The Public Services Ombudsman for Wales has asked Abertawe Bro Morgannwg University Health Board to apologise to the daughter of a patient who died of cancer after it found a number of failings in his care and treatment.
The health board has been found to not have not given the patient, referred to as Mr B, a reasonable standard of personal care at Morriston Hospital in 2012.
Mr B was suffering from cancer when he was taken to hospital in February 2012 with back pains.
His daughter argued that Mr B suffered unnecessarily and died sooner than might have been the case because of the failings by the health board.
The Acting Ombudsman, Margaret Griffiths, recommended that the health board should make a number of recommendations, including paying Mrs A £1500 in recognition of the 'significant distress' its failings caused.
The recommendations also include providing better discharge-related training for its nursing staff members and assess and review the personal care needs of their patients systematically and record the service provision associated with them.
The Health Board has agreed to comply with these recommendations.
Morriston Hospital in Swansea has found that a new way of treating heart attack patients could save lives and prevent further heart attacks and hospital admissions. It is now hoped that the research will change the way heart attack patients are treated around the world.
The new treatment carried out at Morriston's Cardiac Centre meant that patients who needed to have a blood clot removed from an artery in the heart, also had either one or both of their arteries widened at the same time.
The research study found that treating all the affected arteries saved lives, prevented further heart attacks and prevented further admission with chest pains.
We know it is safe to do, and beneficial for the patients. They come in here with a heart attack and they go out completely fixed, without the prospect of further procedures to worry about.
It is now standard care in the Morriston Cardiac Centre, and we believe it could well become standard care across the world. It has definitely put the centre on the map.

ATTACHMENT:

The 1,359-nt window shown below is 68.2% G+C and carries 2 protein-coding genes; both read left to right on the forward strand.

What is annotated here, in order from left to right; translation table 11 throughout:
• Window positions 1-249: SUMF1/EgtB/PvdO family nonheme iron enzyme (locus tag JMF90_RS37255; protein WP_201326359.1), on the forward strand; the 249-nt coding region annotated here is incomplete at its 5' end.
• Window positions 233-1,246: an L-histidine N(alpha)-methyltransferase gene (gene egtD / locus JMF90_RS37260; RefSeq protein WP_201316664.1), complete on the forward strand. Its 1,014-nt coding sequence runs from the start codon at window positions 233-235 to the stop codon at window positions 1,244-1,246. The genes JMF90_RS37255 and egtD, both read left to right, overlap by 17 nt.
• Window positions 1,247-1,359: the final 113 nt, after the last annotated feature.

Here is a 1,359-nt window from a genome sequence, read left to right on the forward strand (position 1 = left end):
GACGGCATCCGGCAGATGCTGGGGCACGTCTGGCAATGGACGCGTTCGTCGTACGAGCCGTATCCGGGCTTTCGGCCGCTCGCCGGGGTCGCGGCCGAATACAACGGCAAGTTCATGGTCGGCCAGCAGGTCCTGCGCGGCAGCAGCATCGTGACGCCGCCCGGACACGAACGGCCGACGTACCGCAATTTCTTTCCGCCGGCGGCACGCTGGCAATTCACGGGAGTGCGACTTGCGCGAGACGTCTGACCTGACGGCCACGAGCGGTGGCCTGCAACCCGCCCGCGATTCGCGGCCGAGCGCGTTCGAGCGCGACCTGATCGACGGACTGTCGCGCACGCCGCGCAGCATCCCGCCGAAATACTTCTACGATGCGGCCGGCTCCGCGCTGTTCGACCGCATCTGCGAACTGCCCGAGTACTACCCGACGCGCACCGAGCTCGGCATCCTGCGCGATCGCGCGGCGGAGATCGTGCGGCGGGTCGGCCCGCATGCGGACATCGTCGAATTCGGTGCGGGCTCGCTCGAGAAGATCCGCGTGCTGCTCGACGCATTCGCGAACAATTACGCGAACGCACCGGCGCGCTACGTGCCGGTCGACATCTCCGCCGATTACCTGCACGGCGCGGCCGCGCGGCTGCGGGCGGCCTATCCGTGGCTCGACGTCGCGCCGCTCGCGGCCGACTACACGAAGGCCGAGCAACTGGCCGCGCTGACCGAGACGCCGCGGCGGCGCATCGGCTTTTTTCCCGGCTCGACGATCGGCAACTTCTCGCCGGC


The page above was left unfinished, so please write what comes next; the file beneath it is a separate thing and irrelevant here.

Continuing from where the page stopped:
– Dr Alexander Chase, Morriston Hospital Consultant Cardiologist
New research carried out at Morriston Hospital could change the way heart attack patients are treated around the world.
Morriston's Cardiac Centre was the only hospital in Wales to take part in a study where patients who needed an angioplasty - the unblocking of an artery in the heart - also had either one of both of their other arteries widened at the same time, to prevent further problems.
Previously, routine practice and guidelines had recommended only fixing the single heart attack artery. The research found that the new treatment prevented further heart attacks, saving lives and further hospital admissions.
An investigation is underway after a body was recovered from the river near Gurnos Road in Ystalyfera, in the upper Swansea Valley. Emergency services were called to the area shortly after 3.45pm today. The body has been taken to Morriston Hospital.
People are being urged not to use the accident and emergency department at Morriston Hospital in Swansea if at all possible as the staff try to cope with a high number of patients. Operations there have already had to be cancelled.
Abi Davies had been waiting six months for her surgery before it was postponed. She says she now plans to get treated in England. Kevin Ashford reports.
Morriston hospital say patients are taking longer to recover from illnesses and are staying longer in hospital beds which has resulted on operations being cancelled and a stretched A&E service.
Patients are being asked to avoid going to the hospital if they can use other services such as their GP, a pharmacy or the minor injuries unit at Neath Port Talbot and Singleton hospitals.
Those arriving with less serious conditions are likely to face a longer wait says Abertawe Bro Morgannwg health board, "We apologise to patients whose surgery has been postponed, and we will reschedule as soon as possible.
"We fully understand that it is upsetting and frustrating for patients and their families if an operation does not go ahead as planned, and we only postpone planned treatment if it is completely unavoidable," said a spokesperson.
Many of the emergency admissions involve a large number of frail, older, people; many with more than one health condition needing treatment. The health board says they need a great deal of care which can take time to administer.